Fertilizer factory explodes in Texas
Dozens hurt, deaths unknown in blast near Waco
WEST, Texas – A massive explosion at a fertilizer plant near Waco on Wednesday injured dozens of people and killed an unknown number of others, leaving the factory a smoldering ruin and leveling buildings for blocks in every direction.
The explosion at West Fertilizer in West, a community about 20 miles north of Waco, happened shortly before 8 p.m. and could be heard as far away as Waxahachie, 45 miles to the north. It sent flames shooting high into the night sky and rained burning embers, shrapnel and debris down on shocked and frightened residents.
Although authorities said it will be some time before they know the full extent of the loss of life, Texas Department of Public Safety spokesman D.L. Wilson said just after midnight that an unknown number of people had died.
West Mayor Tommy Muska told reporters that his city of about 2,800 residents needs “your prayers.”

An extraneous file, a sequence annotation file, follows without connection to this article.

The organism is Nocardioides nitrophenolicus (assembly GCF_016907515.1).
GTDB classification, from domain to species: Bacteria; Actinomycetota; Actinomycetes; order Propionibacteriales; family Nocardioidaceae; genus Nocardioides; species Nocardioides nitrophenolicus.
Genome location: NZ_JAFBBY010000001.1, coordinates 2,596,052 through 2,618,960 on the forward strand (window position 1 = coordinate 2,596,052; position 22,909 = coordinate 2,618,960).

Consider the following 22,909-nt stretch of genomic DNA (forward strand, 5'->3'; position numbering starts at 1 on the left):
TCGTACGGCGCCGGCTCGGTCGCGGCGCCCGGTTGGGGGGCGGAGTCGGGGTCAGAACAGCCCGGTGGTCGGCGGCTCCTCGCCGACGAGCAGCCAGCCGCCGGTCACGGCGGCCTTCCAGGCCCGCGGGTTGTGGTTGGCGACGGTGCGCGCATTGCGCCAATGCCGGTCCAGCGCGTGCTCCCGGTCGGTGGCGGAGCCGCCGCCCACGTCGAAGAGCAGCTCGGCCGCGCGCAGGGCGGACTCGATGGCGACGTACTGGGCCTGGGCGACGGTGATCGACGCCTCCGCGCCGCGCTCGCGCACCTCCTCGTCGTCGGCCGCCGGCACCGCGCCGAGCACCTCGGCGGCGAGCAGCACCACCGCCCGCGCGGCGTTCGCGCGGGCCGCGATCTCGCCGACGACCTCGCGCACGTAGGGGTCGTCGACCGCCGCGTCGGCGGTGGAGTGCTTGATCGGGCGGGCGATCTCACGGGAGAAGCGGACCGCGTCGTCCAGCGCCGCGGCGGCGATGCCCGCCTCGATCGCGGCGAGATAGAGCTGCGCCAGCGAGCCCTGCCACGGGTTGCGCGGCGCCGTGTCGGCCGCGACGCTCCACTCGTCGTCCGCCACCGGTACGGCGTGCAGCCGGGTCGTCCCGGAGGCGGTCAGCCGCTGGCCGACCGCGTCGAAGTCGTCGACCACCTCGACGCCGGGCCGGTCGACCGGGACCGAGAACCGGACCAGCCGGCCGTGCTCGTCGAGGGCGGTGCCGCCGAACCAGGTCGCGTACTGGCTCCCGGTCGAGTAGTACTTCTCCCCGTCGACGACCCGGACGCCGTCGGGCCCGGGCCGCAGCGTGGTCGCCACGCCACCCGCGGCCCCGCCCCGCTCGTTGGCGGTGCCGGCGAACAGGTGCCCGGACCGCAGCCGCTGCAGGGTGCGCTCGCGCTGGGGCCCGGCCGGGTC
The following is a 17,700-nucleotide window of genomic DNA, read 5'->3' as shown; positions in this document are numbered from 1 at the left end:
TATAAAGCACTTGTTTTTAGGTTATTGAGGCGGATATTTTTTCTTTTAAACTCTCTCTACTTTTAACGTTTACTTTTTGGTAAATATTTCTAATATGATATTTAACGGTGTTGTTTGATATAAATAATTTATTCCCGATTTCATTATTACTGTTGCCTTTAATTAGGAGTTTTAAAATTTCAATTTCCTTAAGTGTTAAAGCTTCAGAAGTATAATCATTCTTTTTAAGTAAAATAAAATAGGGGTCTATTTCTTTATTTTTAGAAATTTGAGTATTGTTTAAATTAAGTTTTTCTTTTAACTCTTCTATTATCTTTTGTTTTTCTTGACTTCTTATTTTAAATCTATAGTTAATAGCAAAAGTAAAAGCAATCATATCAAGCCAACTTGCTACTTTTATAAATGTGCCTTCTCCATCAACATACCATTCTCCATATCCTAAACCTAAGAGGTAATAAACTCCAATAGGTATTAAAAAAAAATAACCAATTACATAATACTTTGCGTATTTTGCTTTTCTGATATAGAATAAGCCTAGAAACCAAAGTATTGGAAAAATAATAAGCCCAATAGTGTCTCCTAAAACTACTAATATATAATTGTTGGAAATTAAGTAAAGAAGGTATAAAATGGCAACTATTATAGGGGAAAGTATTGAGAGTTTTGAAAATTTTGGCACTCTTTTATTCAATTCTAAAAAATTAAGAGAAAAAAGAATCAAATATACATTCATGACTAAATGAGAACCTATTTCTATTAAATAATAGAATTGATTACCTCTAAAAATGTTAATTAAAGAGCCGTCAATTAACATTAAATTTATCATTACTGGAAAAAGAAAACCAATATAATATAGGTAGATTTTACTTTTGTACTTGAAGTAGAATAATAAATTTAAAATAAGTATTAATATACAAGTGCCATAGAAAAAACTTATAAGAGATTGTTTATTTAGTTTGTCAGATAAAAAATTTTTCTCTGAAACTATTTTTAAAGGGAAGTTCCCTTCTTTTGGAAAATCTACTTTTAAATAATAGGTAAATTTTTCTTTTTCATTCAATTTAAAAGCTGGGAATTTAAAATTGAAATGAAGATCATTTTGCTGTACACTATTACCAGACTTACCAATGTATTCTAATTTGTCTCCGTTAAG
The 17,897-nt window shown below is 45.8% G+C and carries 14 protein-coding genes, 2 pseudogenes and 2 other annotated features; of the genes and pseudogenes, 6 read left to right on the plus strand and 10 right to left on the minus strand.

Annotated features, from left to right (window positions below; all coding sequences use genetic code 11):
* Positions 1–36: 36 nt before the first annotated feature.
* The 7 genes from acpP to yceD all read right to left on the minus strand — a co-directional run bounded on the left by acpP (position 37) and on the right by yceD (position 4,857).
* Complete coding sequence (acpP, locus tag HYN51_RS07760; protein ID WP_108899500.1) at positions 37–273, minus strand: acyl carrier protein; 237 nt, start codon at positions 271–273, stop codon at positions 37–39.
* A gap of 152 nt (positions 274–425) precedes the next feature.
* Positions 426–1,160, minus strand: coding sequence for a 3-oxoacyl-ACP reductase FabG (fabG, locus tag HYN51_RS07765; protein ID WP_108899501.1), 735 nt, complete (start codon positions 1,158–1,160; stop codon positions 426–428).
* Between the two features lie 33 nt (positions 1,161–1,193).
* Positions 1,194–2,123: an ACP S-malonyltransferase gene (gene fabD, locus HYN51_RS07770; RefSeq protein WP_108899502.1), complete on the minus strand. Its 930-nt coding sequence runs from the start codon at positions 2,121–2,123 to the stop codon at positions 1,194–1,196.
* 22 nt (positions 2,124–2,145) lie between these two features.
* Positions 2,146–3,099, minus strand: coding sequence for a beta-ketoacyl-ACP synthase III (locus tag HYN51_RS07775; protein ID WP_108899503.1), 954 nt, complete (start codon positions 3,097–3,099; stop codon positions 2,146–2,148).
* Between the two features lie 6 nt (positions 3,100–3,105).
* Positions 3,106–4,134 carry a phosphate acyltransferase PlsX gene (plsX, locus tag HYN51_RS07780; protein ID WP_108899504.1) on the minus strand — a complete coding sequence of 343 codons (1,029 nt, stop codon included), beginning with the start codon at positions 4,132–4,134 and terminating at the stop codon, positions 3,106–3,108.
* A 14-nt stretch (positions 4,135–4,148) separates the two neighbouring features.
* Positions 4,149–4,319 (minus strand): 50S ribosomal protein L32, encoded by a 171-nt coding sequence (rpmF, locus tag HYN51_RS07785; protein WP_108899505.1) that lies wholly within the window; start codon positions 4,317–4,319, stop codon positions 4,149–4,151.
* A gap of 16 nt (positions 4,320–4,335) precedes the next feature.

“We’ve got a lot of people who are hurt, and there’s a lot of people, I’m sure, who aren’t gonna be here tomorrow,” Muska said.
A member of the City Council, Al Vanek, said there is a four-block area around the explosion “that is totally decimated.”
Wilson said the damage was comparable to the destruction caused by the 1995 bomb blast that destroyed the Murrah Federal Building in Oklahoma City.
Muska, who is also a volunteer firefighter, said the town’s department went to the plant to fight a fire about 6:30 p.m., and the blast that followed knocked off his fire helmet and blew out the doors and windows of his home nearby.
He said the main fire was under control as of 11 p.m., but residents were urged to remain indoors because of the threat of new explosions or leaks of ammonia from the plant’s ruins.
Among the damaged buildings was what appeared to be a housing complex with a collapsed roof, a nearby middle school and the West Rest Haven Nursing Home, from which first-responders evacuated 133 patients, some in wheelchairs.
“We did get there and got that taken care of,” Muska said.
Information was hard to come by in the hours after the blast, and entry into the town of about 2,800 people was slow-going as the roads were jammed with emergency vehicles rushing in to help. Texas Gov. Rick Perry said state officials were waiting for details about the extent of the damage.
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